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Received an email from Sport Rider Magazine where their editor did a comparo between our Ninja & the Honda VFR & results were fairly predictable, overwhelming in Ninja 1000's favor!!! Price, value, features, power were just some of the areas where our bike was judged better.
 

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I had just bought my N1K when Honda announced the VFR800 (current version). At first I was pretty pissed. I had waited, literally, a decade for Honda to come out with a better version of my 1999 VFR. Then I read some of the early reviews of the new VFR. Glad I made the choice I did.
 

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Gas mileage! The viffer kicks butt on gas mileage. Hahaha...other than that it's N1K all the way.
 

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I had just bought my N1K when Honda announced the VFR800 (current version). At first I was pretty pissed. I had waited, literally, a decade for Honda to come out with a better version of my 1999 VFR. Then I read some of the early reviews of the new VFR. Glad I made the choice I did.
98-01 was the best Gen VFR made to date. i always loved those bikes. it's been all down hill since.
 
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98-01 was the best Gen VFR made to date. i always loved those bikes. it's been all down hill since.
This I totally agree with. My brother bought my 2000 VFR and currently has 104k miles on it - it is a family heirloom at this point ;-)

My main riding riding buddy has a 1998 with 70k miles on it. We swapped bikes the other day and his reaction to my Ninja "holy cow I never considered the VFR until now. I didn't expect the 50mph wheelie, but I don't like the N1K's vibrations."

Getting on the VFR was interesting:

  • I sat "in" the bike. On the N1K I am very much "on" the bike
  • The extra 40 pounds are noticable
  • I spent a lot of time on the VFR around 8-10k, and it didn't mind. The engine has more of a "motorcycle" feel than the N1K; that offset-crank V4 is a gem.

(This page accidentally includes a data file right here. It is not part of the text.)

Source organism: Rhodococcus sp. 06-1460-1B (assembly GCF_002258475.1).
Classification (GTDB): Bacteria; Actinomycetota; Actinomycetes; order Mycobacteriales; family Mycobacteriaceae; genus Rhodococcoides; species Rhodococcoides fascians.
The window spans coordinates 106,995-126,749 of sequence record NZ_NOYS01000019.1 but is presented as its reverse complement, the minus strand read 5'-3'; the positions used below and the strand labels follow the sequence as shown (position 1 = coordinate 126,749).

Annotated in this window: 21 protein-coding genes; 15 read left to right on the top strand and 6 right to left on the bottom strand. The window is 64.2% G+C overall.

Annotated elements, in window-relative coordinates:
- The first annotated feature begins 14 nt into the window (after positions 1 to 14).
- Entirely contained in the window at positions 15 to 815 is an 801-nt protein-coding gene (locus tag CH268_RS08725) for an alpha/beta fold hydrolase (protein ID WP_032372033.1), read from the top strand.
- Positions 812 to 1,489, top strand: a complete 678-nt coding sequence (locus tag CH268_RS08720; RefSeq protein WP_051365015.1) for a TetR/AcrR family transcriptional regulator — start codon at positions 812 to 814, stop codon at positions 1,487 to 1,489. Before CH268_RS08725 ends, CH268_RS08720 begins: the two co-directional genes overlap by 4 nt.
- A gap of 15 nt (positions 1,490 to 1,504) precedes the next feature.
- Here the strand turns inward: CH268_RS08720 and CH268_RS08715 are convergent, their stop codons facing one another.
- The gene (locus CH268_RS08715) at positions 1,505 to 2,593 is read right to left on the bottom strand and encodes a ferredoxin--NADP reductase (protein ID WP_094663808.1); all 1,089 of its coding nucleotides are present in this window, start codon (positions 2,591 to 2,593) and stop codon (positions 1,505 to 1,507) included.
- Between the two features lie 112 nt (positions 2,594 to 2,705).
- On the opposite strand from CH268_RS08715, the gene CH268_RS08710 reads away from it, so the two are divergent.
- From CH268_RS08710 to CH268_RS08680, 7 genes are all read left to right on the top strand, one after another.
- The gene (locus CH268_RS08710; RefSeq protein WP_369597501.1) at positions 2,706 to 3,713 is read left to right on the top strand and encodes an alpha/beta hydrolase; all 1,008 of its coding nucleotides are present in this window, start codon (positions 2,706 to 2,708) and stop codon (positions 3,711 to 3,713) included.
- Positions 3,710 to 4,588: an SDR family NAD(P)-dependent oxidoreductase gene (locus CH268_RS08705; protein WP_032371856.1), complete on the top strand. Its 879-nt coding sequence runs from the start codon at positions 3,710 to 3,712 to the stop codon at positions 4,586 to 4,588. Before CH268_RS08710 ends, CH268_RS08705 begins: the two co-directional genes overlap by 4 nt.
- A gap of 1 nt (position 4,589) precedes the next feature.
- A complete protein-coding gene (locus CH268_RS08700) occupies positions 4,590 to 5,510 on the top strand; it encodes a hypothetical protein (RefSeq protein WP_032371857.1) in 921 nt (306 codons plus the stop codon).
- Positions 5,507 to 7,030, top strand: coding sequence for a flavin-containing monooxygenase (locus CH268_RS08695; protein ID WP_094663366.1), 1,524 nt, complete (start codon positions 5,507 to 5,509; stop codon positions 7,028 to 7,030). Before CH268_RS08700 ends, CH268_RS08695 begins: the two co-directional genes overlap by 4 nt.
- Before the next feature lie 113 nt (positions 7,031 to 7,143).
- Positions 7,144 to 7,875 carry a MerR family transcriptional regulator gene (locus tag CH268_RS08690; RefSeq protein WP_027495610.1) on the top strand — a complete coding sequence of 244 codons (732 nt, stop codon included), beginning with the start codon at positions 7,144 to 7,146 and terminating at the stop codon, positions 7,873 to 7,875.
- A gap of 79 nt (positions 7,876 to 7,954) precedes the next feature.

• VFR engine is much, much smoother than the N1K
  • With a Penske rear and GP forks, the ride is more plush than the stock N1K but with more feel for what the tires are doing, so the VFR was both more comfortable and more cornering confidence
  • In the corners, I never felt I had to be carefull with the VFR throttle
  • For a 17 year old bike it still rides great; Honda really knew how to build them.
 

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I put 50,000 miles on my 2003 VFR. It was a faultless sport touring companion for many years. My only wish was for a little more upright riding position and a little more power below 7000 rpm. Loved the smoothness of the V4 engine.

The Ninja 1000 gave me what was missing and more.
 

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I saw this old thread pop up and it looked like a good place for this bike. This "Young Machine" magazine isnt very reliable. Maybe 50/50 on any machine being real, but these two bikes might make sense.

Hondas 2020/21 Fireblade is an extremely track focused and expensive. It's a 28, 000 dollar bike. With that in mind, it might make sense for them to build this.


29737
 

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Some YouTube reviews from a new owner (from Sydney, I think)

Initial impressions:-

First night ride and impressions of the lights:-

Compared to his previous VFR800:-

Update after 3,000 klm (1,864 miles):-
 

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I spent 10 years and 160,000km on a '04 VFR and now 18 months (and 25,000km) on a '12 N1K. In between was a couple of years and 65,000km on a Daytona 675R. I was a die hard VFR fan, but the N1K has it beat (even the older '12 I have) in almost every way. The only thing I miss from the VFR is the range (400-450km). And the colour (a beautiful deep blue).

I find the N1K has a lot of the feel of the Daytona (power wise, certainly not as dynamic as the Daytona) with the comfort and carry capacity of the VFR. The VFR nerd dream of a VFR1000 might have even the field but until then (and in the new 2020 with all the inclusions) its N1K all the way.
 

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The VFR is another bike under consideration before I ever committed to getting back on the street. If IIRC, maybe late 90's or early 2000, it was the FI V4 that caught my attention...growing up with carburetors I was simply sick of fk'n with them, much less four at a time.
 
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